In both Colossians 3 and Ephesians 5, Paul uses the phrase “psalms, hymns, and spiritual songs” when commanding the church to use music in its discipleship. Are these terms three different kinds of music? Synonyms meaning pretty much the same thing? Generic terms embracing all kinds of music? Well, analyzing Paul’s use of Greek is beyond my abilities but I know someone, Dr. Scott Aniol, who has tackled this subject and addresses these questions in this article. There are a lot of opinions on this topic but most of them approach it from the perspective of projecting today’s aesthetics back into the 1st Century. Dr. Aniol looks at it from the perspective of the 1st Century church and the Greek and Hebrew traditions into which Paul was writing. You may or may not agree with him but, having sat through more than one of his lectures on the topic, I can assure you that the research behind his opinions is impeccable, and you should find his commentary intriguing, at the least. Enjoy!
Well, I’ll leave you to look up the Blazing Saddles reference yourself if it’s not familiar to you, but, while you’re here, I do have some questions for you to consider:
Where do music ministers, often called worship leaders, come from? How do they become caretakers of your church’s music? What training should they have? What skills are needed? Is theological/ministerial training important? Does a music minister need a badge (degree)?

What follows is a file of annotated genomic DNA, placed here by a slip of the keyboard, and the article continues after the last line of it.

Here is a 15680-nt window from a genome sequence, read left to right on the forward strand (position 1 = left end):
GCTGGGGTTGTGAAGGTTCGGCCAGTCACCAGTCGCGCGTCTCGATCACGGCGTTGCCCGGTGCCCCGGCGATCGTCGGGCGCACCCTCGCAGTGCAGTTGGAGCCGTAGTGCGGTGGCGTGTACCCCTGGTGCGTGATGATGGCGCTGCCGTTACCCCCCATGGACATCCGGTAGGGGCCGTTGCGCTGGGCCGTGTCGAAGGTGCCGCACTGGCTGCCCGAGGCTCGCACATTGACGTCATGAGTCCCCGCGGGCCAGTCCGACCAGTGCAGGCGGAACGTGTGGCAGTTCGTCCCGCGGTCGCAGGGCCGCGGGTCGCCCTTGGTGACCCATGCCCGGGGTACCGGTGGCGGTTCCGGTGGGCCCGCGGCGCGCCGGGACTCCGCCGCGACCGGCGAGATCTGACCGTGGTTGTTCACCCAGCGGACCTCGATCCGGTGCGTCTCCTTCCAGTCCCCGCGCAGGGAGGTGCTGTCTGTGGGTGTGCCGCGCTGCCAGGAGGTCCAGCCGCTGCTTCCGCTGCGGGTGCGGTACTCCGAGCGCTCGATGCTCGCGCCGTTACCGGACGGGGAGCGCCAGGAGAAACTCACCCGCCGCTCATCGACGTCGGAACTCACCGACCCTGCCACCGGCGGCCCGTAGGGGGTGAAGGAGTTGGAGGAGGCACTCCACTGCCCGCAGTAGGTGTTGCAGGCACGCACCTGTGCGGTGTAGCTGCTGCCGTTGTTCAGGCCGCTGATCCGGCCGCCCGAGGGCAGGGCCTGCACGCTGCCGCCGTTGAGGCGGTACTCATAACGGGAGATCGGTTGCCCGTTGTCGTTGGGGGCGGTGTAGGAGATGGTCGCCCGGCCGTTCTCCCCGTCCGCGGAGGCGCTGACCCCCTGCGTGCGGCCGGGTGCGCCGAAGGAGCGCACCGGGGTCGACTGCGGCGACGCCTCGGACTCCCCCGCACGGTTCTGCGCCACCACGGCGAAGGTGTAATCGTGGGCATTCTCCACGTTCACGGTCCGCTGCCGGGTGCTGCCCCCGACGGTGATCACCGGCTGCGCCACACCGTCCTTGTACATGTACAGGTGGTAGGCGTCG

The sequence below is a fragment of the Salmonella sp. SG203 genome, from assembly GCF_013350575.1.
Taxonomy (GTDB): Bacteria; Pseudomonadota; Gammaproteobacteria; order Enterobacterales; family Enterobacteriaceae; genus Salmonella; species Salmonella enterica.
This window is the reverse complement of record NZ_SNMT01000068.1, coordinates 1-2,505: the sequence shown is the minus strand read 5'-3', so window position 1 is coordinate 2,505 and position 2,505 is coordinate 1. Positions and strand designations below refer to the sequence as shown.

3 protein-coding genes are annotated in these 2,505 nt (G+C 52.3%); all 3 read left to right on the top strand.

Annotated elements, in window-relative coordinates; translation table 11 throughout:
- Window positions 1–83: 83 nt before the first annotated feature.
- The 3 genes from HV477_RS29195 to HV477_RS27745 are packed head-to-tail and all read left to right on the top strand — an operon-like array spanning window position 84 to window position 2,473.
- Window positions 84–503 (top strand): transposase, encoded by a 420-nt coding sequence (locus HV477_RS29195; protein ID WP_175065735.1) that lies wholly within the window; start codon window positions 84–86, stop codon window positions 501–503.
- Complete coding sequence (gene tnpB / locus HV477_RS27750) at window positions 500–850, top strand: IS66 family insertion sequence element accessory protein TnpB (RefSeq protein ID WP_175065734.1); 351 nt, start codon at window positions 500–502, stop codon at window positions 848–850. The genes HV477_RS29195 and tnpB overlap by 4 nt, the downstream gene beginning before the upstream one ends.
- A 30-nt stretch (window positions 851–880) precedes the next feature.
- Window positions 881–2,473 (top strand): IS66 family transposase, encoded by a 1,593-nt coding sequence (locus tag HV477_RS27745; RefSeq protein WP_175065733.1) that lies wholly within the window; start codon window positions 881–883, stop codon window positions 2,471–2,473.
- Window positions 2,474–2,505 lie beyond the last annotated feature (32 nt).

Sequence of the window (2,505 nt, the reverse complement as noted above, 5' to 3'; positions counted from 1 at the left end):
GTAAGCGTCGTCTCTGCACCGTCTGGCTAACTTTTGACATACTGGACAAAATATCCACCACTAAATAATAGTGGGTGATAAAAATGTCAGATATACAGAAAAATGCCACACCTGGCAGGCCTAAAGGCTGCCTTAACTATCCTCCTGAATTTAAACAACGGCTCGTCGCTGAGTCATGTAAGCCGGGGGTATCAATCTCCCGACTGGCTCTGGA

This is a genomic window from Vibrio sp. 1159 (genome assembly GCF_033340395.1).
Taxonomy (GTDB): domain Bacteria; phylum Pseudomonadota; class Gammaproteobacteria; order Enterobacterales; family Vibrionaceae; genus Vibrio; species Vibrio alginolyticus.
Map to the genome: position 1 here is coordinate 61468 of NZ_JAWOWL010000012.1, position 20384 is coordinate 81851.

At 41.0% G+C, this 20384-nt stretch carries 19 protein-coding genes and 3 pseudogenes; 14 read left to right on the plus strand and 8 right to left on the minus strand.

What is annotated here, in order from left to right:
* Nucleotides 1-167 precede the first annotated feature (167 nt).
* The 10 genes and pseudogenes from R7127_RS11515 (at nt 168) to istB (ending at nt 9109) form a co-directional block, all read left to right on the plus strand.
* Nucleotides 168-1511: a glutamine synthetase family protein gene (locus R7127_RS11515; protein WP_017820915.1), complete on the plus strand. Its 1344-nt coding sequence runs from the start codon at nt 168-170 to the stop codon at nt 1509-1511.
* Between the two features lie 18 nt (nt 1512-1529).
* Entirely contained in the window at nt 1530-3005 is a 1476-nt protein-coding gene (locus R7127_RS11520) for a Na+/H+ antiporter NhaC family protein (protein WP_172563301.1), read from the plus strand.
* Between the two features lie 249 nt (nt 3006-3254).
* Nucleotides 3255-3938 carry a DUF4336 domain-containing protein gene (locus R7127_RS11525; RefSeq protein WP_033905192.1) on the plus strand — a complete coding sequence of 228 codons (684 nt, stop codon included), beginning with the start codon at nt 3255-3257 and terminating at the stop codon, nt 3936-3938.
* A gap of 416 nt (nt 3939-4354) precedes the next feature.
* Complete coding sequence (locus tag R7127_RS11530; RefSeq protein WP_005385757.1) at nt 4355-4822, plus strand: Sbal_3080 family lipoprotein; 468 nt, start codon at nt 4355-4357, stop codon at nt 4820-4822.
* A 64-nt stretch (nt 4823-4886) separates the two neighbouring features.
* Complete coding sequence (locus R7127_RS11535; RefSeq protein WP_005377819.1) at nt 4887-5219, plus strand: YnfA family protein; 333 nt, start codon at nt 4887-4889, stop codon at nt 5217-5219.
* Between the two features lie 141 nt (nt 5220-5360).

Before I refer you to a lead on answering these questions, I should mention that I hold that the true worship leader of a church is its pastor/shepherd/elder who is ultimately responsible for all elements of a service and for leading the church body in worship. Aspects of a service, such as the music, might be delegated, both to allow the Holy Spirit to utilize all the gifts He has distributed and to allow the pastor more focus on teaching and shepherding the flock. But, unfortunately, a service’s music leadership is all too often assigned on musical ability alone rather than pastoral calling and training. David de Bruyn says this “is like delegating the planning of the Lord’s Supper to the kitchen staff.” (And may God bless those who emulate servant leadership in our kitchens!) In most churches, as much or more time is spent on music as on preaching, scripture reading, and praying combined. This is formative time for feeding the flock, thus those planning the musical ‘menu’ need to understand how to feed the flock biblical nourishment.
But, I digress. Back to that lead I mentioned. Please read this article from Ed Steele, Professor of Music, Leavell College (New Orleans Baptist Theological Seminary), titled “Why Skill-Based Music Study is Needed in the Seminary Setting.” He tackles these questions and raises an urgent call for churches to engage and discuss these vital topics.